Patterns of Fuzzy Rule-based Inference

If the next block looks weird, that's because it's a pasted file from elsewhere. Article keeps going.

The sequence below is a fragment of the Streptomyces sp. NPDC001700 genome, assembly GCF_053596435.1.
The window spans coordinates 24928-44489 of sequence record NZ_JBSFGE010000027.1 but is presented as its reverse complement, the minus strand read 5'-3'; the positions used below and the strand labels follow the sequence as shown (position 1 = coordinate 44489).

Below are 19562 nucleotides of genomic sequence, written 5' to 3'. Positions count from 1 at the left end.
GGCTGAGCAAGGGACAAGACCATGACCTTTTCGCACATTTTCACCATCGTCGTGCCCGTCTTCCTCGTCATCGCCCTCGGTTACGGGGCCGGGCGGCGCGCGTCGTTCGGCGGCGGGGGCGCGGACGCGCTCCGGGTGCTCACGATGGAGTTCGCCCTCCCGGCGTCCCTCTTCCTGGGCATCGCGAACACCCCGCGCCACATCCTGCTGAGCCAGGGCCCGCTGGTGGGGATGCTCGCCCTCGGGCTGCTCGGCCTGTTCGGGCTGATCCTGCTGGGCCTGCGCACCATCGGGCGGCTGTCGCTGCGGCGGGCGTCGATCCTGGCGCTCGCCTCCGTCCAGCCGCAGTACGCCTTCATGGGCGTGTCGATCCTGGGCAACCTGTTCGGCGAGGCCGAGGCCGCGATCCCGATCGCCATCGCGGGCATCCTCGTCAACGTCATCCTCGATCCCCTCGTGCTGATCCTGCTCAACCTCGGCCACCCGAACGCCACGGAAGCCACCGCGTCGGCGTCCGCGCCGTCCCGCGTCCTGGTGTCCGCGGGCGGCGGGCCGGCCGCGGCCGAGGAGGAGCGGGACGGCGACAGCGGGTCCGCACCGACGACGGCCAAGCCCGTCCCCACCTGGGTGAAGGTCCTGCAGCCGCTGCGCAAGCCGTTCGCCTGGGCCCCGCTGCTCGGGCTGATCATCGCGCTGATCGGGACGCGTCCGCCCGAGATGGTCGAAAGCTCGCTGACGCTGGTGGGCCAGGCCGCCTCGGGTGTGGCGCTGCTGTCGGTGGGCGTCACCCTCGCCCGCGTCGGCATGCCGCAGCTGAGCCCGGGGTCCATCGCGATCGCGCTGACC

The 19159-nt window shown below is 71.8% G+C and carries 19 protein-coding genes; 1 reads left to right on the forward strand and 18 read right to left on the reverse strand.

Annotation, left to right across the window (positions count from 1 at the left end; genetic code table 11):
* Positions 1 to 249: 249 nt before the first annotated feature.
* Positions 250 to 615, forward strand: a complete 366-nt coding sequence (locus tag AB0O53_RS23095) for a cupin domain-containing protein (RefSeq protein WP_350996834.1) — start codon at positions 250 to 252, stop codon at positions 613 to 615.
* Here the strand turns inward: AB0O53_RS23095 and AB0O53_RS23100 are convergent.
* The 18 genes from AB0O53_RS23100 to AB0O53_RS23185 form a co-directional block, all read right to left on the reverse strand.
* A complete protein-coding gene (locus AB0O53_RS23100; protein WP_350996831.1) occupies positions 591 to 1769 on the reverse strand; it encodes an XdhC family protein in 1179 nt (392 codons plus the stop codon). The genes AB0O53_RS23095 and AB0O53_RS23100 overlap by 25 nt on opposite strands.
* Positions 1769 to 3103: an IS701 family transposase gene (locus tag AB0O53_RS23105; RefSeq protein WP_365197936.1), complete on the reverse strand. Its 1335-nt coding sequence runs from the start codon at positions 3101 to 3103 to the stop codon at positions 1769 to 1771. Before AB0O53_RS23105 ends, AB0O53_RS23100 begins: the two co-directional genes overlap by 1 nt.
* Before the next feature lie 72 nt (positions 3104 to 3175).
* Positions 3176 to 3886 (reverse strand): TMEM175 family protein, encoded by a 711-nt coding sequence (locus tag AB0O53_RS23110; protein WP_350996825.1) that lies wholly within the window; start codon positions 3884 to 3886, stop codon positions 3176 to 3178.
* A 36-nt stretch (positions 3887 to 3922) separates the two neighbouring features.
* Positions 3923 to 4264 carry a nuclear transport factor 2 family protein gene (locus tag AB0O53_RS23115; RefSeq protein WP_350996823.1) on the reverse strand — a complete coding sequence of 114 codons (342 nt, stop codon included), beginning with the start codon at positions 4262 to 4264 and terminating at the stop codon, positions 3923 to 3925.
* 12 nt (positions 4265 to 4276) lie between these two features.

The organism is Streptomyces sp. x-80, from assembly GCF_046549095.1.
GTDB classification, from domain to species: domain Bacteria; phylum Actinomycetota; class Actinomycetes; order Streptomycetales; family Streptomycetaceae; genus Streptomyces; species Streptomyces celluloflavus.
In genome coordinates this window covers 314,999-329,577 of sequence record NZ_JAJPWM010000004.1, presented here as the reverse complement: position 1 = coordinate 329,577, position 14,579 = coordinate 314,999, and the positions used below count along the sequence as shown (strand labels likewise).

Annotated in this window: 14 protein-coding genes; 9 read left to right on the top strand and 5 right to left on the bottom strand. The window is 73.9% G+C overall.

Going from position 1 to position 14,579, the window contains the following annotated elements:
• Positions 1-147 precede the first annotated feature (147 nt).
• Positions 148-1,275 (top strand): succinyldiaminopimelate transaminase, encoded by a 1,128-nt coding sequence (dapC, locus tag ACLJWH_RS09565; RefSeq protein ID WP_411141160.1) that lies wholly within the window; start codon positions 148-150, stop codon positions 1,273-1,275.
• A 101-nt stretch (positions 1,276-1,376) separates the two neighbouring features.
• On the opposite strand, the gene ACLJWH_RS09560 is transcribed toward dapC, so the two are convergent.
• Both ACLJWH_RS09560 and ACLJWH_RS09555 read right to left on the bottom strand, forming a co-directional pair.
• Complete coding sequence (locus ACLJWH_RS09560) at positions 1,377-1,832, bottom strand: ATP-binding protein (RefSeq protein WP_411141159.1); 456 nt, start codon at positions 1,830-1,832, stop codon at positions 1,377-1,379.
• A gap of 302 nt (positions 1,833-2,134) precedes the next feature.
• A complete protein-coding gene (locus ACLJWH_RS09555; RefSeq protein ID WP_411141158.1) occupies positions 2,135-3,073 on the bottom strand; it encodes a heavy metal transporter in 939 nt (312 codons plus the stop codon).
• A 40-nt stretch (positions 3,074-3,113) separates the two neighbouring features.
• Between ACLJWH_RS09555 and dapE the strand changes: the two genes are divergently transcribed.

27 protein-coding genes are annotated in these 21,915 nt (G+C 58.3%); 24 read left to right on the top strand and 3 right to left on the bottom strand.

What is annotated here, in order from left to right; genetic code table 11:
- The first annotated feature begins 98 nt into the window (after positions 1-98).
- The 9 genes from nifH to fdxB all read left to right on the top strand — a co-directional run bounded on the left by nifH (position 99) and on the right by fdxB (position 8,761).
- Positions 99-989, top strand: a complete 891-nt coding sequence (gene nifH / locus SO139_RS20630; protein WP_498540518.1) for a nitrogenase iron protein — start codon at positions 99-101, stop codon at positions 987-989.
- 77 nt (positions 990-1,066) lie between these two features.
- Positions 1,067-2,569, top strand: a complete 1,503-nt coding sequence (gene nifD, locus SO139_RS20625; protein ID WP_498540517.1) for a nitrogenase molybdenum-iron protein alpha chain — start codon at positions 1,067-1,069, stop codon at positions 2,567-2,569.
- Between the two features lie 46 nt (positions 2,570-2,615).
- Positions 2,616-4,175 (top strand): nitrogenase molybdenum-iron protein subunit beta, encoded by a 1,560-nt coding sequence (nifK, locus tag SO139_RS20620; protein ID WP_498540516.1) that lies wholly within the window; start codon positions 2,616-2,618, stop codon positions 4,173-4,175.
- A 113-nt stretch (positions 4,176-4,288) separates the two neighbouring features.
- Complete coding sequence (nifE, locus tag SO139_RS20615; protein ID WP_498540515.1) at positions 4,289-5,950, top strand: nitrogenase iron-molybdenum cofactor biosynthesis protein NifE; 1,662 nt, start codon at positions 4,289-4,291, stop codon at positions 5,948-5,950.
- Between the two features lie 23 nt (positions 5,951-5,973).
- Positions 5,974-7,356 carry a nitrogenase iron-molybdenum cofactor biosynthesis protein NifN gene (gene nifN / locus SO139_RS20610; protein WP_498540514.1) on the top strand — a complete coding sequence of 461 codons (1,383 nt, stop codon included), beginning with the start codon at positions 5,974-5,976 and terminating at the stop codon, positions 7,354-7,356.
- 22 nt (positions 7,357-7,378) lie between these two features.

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Processing information in fuzzy rule-based systems generally employs one of two patterns of inference: composition or compatibility modification. Composition originated as a generalization of binary logical deduction to fuzzy logic, while compatibility modification was developed to facilitate the evaluation of rules by separating the evaluation of the input from the generation of the output. The first step in compatibility modification inference is to assess the degree to which the input matches the antecedent of a rule. The result of this assessment is then combined with the consequent of the rule to produce the output. This paper examines the relationships between these two patterns of inference and establishes conditions under which they produce equivalent results. The separation of the evaluation of input from the generation of output permits a flexibility in the methods used to compare the input with the antecedent of a rule with multiple clauses. In this case, the degree to which the input and the rule antecedent match is determined by the application of a compatibility measure and an aggregation operator. The order in which these operations are applied may affect the assessment of the degree of matching, which in turn may cause the production of different results. Separability properties are introduced to define conditions under which compatibility modification inference is independent of the input evaluation strategy.